Business players expect to resume operations as usual around September or October as businesses are paralyzed and lay off workers in coping with economic shocks from the COVID-19 pandemic.
Indonesian Chamber of Commerce and Industry (Kadin) chairman Rosan Roeslani told The Jakarta Post that business players expected the coronavirus pandemic to peak around June, with the number of patients reaching new heights, before seeing major improvement in September.
“However, the economic recovery from the pandemic would last until 2021 or even the next two years,” he said on Monday. The long rebound period would be especially true for industries most hit by the pandemic such as tourism.
Scientists have predicted that the peak of the coronavirus spread in the country will be around April with around 71,000 cases, as the government accelerates rapid tests to contain the virus. COVID-19 cases in Indonesia had reached 2,491 and 209 deaths as of Monday, among the highest death rates in the world, half of which are in Jakarta.
As President Joko “Jokowi” Widodo announced a public health emergency, with a large scale social distancing policy, some manufacturers have stopped production such as carmakers Suzuki Indonesia and Honda Indonesia. More than 16,000 employees in the capital city have been laid off or had to take unpaid leave as companies grapple with the effect of the coronavirus.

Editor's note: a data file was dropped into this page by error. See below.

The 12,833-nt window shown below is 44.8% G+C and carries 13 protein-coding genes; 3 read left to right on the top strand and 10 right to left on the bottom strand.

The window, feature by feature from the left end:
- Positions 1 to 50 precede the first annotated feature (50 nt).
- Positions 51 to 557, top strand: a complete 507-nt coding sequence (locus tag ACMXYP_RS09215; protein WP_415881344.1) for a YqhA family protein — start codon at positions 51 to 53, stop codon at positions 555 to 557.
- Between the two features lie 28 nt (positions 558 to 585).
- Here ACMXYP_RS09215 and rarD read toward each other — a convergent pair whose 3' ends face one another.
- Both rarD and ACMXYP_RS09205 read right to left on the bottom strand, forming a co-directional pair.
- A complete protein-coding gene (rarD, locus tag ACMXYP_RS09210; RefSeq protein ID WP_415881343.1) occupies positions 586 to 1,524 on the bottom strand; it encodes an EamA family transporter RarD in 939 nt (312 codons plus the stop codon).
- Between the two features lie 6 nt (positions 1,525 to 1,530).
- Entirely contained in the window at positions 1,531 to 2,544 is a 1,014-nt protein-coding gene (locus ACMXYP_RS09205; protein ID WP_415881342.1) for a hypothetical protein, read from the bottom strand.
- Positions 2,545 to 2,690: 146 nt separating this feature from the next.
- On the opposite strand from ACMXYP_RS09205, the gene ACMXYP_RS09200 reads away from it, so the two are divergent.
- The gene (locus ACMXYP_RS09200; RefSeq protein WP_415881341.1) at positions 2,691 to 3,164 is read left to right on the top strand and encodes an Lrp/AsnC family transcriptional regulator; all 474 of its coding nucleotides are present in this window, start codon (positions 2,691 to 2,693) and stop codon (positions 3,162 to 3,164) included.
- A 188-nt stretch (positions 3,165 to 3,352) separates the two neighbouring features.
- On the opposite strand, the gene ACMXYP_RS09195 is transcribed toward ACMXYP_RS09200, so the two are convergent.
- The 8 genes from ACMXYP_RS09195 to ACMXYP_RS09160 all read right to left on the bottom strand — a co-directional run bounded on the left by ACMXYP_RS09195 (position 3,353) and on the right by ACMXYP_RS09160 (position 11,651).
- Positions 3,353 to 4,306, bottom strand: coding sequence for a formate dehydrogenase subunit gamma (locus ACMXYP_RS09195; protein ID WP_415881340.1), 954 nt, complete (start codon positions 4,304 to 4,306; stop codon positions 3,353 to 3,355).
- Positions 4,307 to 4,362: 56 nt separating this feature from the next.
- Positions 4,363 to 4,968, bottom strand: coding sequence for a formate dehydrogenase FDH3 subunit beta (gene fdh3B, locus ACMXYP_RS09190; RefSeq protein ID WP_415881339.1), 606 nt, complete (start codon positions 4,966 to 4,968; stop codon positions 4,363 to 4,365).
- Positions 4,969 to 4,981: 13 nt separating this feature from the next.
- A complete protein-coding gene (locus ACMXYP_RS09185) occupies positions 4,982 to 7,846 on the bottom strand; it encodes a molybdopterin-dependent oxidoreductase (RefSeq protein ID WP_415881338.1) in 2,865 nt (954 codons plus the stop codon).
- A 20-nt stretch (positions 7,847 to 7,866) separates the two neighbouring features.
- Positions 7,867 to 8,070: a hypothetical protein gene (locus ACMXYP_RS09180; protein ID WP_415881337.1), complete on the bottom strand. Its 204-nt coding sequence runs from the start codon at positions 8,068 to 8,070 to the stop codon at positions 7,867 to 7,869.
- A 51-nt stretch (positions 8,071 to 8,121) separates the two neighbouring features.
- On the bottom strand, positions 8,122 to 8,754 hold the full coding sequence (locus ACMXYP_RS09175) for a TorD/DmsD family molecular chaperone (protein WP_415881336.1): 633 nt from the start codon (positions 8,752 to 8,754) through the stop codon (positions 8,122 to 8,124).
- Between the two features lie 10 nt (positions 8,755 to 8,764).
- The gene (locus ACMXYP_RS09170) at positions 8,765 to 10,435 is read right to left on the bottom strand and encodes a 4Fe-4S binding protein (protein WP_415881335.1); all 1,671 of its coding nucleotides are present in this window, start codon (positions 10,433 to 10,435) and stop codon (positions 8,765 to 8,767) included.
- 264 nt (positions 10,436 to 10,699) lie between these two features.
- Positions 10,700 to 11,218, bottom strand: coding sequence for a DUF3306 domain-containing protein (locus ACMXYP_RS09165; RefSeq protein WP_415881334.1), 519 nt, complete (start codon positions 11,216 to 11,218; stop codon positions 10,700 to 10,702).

Thousands of employees in hard hit Bali have been as tourism collapsed on the island of the gods.
“What businesses can do right now is to maintain liquidity and cash flow,” said Rosan. “Halt nonessential spending to avoid layoffs. What’s important now is to be able to survive during this pandemic.”
MSMEs Association (Akumindo) chairman Ikhsan Ingratubun said the government needed to prepare stimulus for small businesses that employ daily workers most vulnerable from economic shocks. At 70.49 million people, more than half of Indonesia’s workforce are informal workers with minimum or no social safety net at all.
“I ask for relaxation on electricity and water. We don’t have any income. My business closed down, I don’t know how to pay for the holiday bonus (THR),” said Ikhsan, who owns a restaurant chain. “Without a proper policy there will be a social and security threat.”
A recent survey by the Mobile Marketing Association (MMA) and SurveySensum echoes Kadin’s projection, finding that business players expect the situation to normalize within the next five months, or around August.
The survey further stated that the COVID-19 pandemic has brought down the revenue of businesses, with 76 percent of the respondents saying the pandemic had “severely disturbed business’ daily activities.”